32 comments on “Lookin’ Like a Fool With Your Writing On The Ground

  1. I think Meyer jumped on the Joss Whedon bandwagon (and Joss did it better), but let’s not quibble. Love this post! You’re right, of course. You almost always are. ;-)
    .-= judy´s last blog ..The Wild In Me =-.

  2. Hey, George,

    Trying to sound “hip” in your writing usually blows up. First, it dates the piece. Second, chances are your hipness is totally last week. Remember the old guy who always tried to look hip when you were a kid? Same deal.

    Writing doesn’t have to be hip. It has to be clear, compelling and engaging. “Hip” quickly becomes “hep” which is older than I am. Give your copy “legs” by avoiding the current hip terms. They just make you sound like a wannabe (which is a term that’s already dated).

    PL

    • Hi Paul!

      Nice to see you. Good perspective on this I think. Trying to look hip will surely backfire. I am so aware of this when teaching high school students – I fess up to my “oldness” and just be myself and it usually works out ok!

      George

    • Hi Lillie,

      I’ve been on both sides of that equation as well. I’ve had editors who wanted style changes which would result in nothing more than the voice sounding more like someone else. I’ve also been in the edit mode of someone’s work, blue pen a flyin’ and then realized, “Whoa. Slow down. This is not your piece, it is theirs!”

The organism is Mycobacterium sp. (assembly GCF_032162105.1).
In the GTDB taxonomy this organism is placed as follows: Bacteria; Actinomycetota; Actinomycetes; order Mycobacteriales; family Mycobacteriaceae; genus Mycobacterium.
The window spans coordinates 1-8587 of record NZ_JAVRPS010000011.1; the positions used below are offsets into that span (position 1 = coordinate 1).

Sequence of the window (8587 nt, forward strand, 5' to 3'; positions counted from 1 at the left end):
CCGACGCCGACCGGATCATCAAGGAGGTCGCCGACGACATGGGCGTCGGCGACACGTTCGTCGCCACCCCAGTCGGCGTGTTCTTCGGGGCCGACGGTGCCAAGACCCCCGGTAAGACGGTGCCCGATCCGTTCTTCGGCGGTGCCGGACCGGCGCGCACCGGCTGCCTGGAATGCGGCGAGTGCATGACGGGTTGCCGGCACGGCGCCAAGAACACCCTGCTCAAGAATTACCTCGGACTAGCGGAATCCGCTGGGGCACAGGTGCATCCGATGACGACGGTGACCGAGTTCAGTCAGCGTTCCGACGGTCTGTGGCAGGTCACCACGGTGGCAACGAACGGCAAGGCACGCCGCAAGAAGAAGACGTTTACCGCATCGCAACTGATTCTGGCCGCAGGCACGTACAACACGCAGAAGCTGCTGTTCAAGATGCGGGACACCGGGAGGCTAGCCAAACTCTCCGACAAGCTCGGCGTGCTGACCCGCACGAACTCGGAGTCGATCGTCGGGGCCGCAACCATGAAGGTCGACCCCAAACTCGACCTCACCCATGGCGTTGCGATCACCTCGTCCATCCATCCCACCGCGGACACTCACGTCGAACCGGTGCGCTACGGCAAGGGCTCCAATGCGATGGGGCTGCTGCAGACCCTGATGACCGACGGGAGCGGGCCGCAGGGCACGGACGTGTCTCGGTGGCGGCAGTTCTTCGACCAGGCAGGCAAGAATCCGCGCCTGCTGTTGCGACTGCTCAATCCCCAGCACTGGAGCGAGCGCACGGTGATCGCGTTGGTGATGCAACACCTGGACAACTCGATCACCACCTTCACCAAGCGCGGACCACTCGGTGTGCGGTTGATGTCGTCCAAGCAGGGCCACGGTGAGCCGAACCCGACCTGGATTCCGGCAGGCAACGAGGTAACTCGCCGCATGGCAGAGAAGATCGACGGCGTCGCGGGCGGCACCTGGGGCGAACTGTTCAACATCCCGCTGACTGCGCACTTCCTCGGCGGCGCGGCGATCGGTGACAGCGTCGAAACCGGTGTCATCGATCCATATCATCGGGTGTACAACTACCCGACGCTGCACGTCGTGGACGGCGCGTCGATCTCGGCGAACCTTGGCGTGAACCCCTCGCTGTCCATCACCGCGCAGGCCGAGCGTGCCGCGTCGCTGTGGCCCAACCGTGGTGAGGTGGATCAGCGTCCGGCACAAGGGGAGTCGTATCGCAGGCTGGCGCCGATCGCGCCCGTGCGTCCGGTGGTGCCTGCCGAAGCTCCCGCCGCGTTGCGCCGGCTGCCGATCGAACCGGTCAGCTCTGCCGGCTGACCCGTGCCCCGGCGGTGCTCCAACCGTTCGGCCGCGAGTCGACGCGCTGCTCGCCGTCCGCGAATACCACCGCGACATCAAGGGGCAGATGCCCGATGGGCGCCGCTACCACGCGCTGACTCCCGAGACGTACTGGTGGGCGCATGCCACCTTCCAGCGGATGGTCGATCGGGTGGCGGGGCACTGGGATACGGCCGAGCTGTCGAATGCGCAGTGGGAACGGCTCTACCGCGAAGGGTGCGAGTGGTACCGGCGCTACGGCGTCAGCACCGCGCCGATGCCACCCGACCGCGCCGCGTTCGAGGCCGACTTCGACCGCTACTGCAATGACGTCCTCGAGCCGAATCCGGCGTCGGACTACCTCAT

Thank for stopping by!

      George

  3. That’s hard to ascertain. Perhaps I’m a shabby composite of writers I admire? It can be a while to find one’s voice and to be confident in using it. But it’s something I always strive for: to trust my way of giving form to my thoughts without being seduced by the more apparent affectation or hip style. Wise advice, George.
    .-= jan geronimo´s last blog ..When a Question Is the Answer =-.

    • Hi Jan,

      I think as long as we are staying true to our voice, it doesn’t matter quite as much how we got there. A true style rings true. A false style is off key. Nice seeing you Jan.

      George

  4. Let me just say I didn’t think the song was that funny. :p

    Now that that’s out of the way (lol) I agree with you completely. Writers who mimic others are just well, weird – especially if they don’t do it well. Haha.

    I’m not a writer but can see the parallels of this with singers. Singers who copy others’ styles end up just sounding weird. :)
    .-= reyjr´s last blog ..You can make money on the internet too – seriously! =-.

  5. Great post George,

    It’s always good to be reminded to be yourself especially in your writing. It is as you say what makes you unque and what makes you, YOU. If you copy someone else it’s not you, it’s your attempt to be them. Thanks so much for this great reminder. We can all admire other writers but we can’t be them.

    Amanda
    .-= Amanda Evans´s last blog ..3 Things All Freelancers Need To Do =-.

    • Hi Amanda,

      I hope things are going well over at your site with the new design and concept. I enjoy heading over there with each post!